When consuming fresh porcini mushrooms, it's important to ensure they are cooked thoroughly, as raw mushrooms may be challenging to digest (they are safe to eat raw but start with a small amount to see how it goes). You can incorporate them into various Italian dishes, including soups, stews, risotto, and pasta sauces. Additionally, choose high-quality products from reputable sources when using porcini mushroom supplements or extracts. As with any dietary changes or supplements, it's wise to consult with a healthcare provider, especially if you have specific health concerns or conditions.



How To Prepare Edible Mushrooms

 

Keep your fresh porcini mushrooms in the fridge, inside the wax paper bag, or wrapped in a paper towel. They'll keep fresh for about 3 days.​ Fresh boletus have a shorter shelf life so it will be rare if you ever see them in a grocery store but they can be found at farmer’s markets when in season. They should be eaten as soon as possible.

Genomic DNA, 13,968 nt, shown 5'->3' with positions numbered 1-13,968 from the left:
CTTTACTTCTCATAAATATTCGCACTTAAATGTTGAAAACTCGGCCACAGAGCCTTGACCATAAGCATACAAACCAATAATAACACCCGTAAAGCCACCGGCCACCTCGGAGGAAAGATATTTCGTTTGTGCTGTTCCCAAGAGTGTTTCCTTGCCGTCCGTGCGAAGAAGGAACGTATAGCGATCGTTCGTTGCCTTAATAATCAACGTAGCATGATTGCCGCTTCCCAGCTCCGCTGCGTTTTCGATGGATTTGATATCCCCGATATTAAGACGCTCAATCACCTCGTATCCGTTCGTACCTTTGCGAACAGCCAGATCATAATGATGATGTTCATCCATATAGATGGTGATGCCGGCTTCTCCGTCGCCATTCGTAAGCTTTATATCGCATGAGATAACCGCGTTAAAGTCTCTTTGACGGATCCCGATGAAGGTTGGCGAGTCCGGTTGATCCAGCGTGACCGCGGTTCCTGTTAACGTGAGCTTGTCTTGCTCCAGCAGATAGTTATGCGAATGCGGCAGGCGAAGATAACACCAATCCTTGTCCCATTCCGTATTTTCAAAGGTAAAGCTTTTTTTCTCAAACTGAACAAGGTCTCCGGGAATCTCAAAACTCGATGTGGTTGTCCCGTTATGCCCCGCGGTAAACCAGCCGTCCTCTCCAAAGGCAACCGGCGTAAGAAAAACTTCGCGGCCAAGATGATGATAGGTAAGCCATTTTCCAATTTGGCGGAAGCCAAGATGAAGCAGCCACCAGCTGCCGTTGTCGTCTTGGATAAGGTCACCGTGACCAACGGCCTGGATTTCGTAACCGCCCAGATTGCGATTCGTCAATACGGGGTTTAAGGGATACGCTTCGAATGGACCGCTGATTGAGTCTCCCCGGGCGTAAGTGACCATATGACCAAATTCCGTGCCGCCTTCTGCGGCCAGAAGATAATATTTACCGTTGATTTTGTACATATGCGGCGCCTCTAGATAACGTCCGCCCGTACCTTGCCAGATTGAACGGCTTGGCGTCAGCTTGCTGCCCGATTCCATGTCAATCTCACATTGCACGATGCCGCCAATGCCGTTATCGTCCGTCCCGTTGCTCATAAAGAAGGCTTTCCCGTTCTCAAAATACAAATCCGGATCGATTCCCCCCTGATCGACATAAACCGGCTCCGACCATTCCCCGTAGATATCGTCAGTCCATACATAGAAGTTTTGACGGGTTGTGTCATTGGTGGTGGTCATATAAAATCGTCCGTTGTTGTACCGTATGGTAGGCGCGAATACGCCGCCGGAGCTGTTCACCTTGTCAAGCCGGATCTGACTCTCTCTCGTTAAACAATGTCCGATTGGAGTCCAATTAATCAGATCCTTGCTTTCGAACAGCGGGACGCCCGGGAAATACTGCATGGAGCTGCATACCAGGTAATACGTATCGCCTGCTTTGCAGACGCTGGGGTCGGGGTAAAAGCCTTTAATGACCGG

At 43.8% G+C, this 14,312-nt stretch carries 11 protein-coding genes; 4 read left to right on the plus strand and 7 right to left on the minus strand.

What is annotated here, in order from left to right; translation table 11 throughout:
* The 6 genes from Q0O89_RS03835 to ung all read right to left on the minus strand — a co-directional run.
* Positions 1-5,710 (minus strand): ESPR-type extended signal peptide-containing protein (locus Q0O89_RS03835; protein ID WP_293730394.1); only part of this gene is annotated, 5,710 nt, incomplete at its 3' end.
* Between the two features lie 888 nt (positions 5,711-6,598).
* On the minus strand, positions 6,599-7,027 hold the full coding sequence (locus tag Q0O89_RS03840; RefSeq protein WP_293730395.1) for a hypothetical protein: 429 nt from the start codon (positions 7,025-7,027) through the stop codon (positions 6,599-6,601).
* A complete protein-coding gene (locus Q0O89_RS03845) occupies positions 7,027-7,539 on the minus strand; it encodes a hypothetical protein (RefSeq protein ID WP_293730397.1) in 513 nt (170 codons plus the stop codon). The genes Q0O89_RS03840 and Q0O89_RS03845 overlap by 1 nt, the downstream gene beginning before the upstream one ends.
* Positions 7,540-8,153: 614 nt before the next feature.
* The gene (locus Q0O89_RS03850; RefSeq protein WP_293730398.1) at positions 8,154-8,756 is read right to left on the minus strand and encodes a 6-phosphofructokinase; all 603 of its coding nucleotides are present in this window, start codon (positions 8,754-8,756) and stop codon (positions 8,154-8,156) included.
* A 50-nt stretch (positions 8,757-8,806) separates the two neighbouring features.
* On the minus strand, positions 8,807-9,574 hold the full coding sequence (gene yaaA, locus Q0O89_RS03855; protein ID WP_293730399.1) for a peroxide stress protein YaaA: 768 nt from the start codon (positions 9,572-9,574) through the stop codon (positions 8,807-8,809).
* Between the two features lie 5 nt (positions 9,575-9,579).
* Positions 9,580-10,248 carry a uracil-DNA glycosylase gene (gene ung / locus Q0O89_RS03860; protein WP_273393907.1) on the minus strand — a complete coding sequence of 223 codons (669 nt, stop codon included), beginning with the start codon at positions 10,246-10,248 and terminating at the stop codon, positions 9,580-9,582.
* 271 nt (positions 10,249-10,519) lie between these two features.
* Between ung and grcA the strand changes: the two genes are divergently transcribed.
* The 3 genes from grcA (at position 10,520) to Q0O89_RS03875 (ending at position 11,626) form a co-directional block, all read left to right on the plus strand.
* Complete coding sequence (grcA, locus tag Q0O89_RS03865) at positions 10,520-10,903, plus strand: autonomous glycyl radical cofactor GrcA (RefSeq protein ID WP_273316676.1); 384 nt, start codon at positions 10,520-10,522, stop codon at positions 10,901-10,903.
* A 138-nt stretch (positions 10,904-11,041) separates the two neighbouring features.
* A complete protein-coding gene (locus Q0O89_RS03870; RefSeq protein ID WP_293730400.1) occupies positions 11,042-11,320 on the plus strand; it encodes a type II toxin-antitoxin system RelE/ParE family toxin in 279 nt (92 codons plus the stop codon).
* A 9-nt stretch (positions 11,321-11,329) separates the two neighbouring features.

If you don't plan on eating them within the 3-day window, we recommend:

  • Cooking then storing in the freezer.

  • Drying in a dehydrator.

  • Drying in the oven at its lowest setting for 2 hours. Flip them halfway through.

​​

Pro Tip #1 → Dried porcini mushrooms can be tossed in a simmering soup or sauce to add extra flavor! Cooking porcini mushrooms is amazing on its own as a sauté with olive oil and salt.

Pro Tip #2 → Store these mushrooms towards the top of the fridge. Avoid the veggie drawer, it's often too cold for them!


Woman holding a single porcini with dirt on base during mushroom hunt in pine forest

Mushroom Hunting for Porcini Mushrooms

 

Hunting for wild mushrooms can be a rewarding experience for mushroom enthusiasts and foragers. They can be found in various regions so here's a basic guide on how to hunt for these prized edible mushrooms:

  1. Learn to Identify: They have a distinctive appearance. Typically have a large, round to convex cap with a brown to reddish-brown color. The stalk is often covered with a fine net-like pattern (reticulation). The stalk is also stout, often thicker at the base, and white to brownish-white. The underside of the cap does not have gills but instead has a porous, sponge-like structure with tiny pores that may age to yellow or greenish-yellow.

  2. Choose the Right Season and Location: Typically found in late summer through fall and again in spring, depending on your region's climate. Look for forested areas, particularly under deciduous trees (such as oaks, beeches, and chestnuts) and conifers (such as pines and spruces). They have a symbiotic relationship with these tree species.